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If you’re trying to leave a message for Trevor MacDermid, odds are his voice mailbox is full.  With a passion for documenting the human voice within a shortage of storage space, Trevor is the pioneer of Voicefield: a place for people to express themselves by leaving audio messages on a community website.  The antithesis of other popular social media platforms, messages created using Voicefield are meant to last and can be created by anyone, anywhere, at any time.  Voicefield embraces nuanced sentimentality and is on the BR!NK of becoming the next YouTube or Twitter.  Trevor talked to us about the origins of Voicefield and why sharing our voices now is more important than ever.

 

What is Voicefield? How do you describe it to people?

 

It’s a new platform that celebrates the most personal, most expressive forms of communication – the words we speak. You can record anything you like and listen to others do the same. Technically speaking, Voicefield has two interfaces: phone and web. Users may record themselves using either, and people can then choose to “follow” that person and listen to their recordings. Voicefield messages can be embedded in web pages and shared as links. The easiest hook is to say that it’s voice-Twitter; you can follow that immediately by saying it’s YouTube for the spoken word. But Voicefield is not trying to muscle through the bottleneck of typing and reading with talking and listening – It’s not about immediacy; it’s something a little more romantic than that: It’s about conveying over the internet to an attentive community the emotions that can only be conducted by voice.

 

What inspired you to start this project?

 

I’ve got this love affair with recordings, with voice messages, with old tapes – I just like them. I’m the guy whose friends can’t leave messages because my voice box is full and I hate the idea of deleting these messages. In one-way or another, they’re precious. I was talking to a friend about how to create a site where you can post interesting, poignant voicemail, and in our discussion, what he recommended to me was that the speaker should be voluntary. So it becomes like a voice diary.

 

How do you think Voicefield fits in the realm of social media?

 

What it’s not is immediate news casting. No one’s going to use Voicefield to get sports scores or stock quotes. It’s not making things faster with talking and listening. I think it’s a fantastic compliment to Facebook. It’s a nostalgic, romantic, personal take on who we are, what we’re doing, what’s on our minds.

 

It seems you really believe in the power of the human voice. Where does that come from?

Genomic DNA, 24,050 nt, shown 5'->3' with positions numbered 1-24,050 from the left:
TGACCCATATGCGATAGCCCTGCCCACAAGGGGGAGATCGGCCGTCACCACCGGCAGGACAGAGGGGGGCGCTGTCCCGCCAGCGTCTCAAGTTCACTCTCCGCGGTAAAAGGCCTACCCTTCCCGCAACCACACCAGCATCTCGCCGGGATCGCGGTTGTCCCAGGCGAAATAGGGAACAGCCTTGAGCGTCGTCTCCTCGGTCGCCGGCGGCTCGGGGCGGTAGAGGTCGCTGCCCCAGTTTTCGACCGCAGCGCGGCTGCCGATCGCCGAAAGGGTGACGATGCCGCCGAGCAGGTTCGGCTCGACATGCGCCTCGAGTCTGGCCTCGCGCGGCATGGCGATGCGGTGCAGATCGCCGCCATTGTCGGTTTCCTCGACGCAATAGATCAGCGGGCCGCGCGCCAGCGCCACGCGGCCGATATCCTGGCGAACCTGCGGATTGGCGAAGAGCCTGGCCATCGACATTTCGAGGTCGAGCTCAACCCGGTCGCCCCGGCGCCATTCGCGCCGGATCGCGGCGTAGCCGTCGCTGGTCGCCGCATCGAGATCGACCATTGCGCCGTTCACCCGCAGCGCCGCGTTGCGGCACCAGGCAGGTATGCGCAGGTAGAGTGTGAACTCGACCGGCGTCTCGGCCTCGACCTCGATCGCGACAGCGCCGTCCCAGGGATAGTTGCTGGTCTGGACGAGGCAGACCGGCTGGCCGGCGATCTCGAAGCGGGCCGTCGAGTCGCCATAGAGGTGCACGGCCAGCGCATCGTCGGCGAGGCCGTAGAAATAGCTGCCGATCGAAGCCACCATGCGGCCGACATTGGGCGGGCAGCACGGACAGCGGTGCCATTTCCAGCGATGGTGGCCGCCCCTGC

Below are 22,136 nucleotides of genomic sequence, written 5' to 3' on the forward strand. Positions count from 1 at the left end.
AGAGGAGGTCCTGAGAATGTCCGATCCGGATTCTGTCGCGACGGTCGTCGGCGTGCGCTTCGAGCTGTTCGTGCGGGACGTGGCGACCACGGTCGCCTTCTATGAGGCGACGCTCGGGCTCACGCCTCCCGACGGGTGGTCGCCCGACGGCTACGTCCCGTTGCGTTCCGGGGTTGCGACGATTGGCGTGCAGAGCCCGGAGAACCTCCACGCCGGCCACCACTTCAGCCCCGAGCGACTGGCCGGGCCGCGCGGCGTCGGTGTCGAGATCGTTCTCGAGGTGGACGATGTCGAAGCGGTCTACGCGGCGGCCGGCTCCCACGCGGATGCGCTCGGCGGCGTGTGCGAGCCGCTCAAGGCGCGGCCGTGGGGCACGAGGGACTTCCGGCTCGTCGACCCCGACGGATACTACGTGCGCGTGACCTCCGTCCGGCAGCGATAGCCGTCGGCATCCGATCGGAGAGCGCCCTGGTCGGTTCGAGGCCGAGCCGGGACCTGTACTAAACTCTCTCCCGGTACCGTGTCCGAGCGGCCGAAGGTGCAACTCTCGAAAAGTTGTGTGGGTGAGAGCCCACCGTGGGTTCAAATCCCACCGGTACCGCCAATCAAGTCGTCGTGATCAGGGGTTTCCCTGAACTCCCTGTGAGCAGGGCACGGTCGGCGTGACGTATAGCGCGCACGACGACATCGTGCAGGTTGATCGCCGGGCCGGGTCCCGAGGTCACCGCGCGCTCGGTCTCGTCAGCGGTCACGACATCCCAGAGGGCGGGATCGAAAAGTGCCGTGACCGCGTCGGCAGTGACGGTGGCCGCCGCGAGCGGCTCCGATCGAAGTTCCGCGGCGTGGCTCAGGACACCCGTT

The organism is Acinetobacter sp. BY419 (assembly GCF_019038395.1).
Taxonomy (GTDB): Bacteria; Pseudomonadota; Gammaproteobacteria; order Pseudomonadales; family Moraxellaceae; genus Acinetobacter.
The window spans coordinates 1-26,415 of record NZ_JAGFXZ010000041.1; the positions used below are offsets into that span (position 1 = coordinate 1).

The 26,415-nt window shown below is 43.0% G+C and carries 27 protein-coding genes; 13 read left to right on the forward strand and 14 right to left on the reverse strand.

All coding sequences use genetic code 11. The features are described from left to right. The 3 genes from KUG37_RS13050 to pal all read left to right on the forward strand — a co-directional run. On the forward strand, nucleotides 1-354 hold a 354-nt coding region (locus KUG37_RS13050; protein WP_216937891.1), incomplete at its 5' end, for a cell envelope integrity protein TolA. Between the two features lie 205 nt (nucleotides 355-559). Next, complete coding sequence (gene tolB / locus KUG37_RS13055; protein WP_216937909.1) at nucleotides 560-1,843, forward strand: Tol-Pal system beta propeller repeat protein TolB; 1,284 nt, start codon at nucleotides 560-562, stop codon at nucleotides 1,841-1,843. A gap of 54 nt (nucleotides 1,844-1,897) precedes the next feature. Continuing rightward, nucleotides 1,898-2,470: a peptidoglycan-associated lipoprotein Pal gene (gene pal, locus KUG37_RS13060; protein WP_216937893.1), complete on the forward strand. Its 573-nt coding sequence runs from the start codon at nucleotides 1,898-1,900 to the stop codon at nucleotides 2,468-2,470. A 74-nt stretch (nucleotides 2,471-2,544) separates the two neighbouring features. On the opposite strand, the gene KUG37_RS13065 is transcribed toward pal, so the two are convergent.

When I was five or six, a babysitter gave me a little tape deck that she had. My brother and I used to just record things. I had some older cousins that I thought were really cool, so when we were all together, we would sit in the back of the station wagon and make radio shows.


Who do you see using Voicefield?

 

Anyone. Children, poets and comedians, lonely people, those with broken hearts, people who are intoxicated, people who have a desire to confess something, people who find themselves alone and thoughtful with a few minutes on their hands, and people who just want to share.  Voicefield has a great opportunity for people to be anonymous or to be a persona that they create.

 

What have been some challenges with the website so far?

 

I don’t know anything about programming computers. I have relied on help from some very talented people. These are people who deserve to get paid. I haven’t had a whole lot of capacity to pay them very much so it’s been slow to do things, which just comes with building any kind of website. The other is building a community. Though people seem to instantly get it, doesn’t mean people are instantly excited to participate in it. It encourages me to think back on people’s initial reaction to what YouTube was five or six years ago. I feel that people want to express themselves and be witnessed and heard and love to be attended to by others.  But they also don’t want to do anything wrong and they don’t want to be embarrassed, so it takes a leap.

 

Where would you like to see Voicefield growing in the next couple of years?

 

I would like to have an effect on the way that people express themselves. On one hand, it’s a technological achievement that’s moving us forward. But really it’s about the voice – the way that we communicate – which is something that I feel is getting lost. I would like for it to become a platform where there is thoughtful, personal expression.

 

How can Daily BR!NK readers contribute to the success of Voicefield?

 

Well, they can start using it and contributing to it. I imagine there are three types of Voicefield users: people who want to just listen, people who want to speak and want to share, and then, somewhere in between, there are people who want to curate, who will want to go the website and organize messages. People can use Voicefield and encourage their friends who are great storytellers and personalities to do the same thing.

 

To experience and participate in Voicefield, go to www.voicefield.com or call 212-937-8981.

 

 

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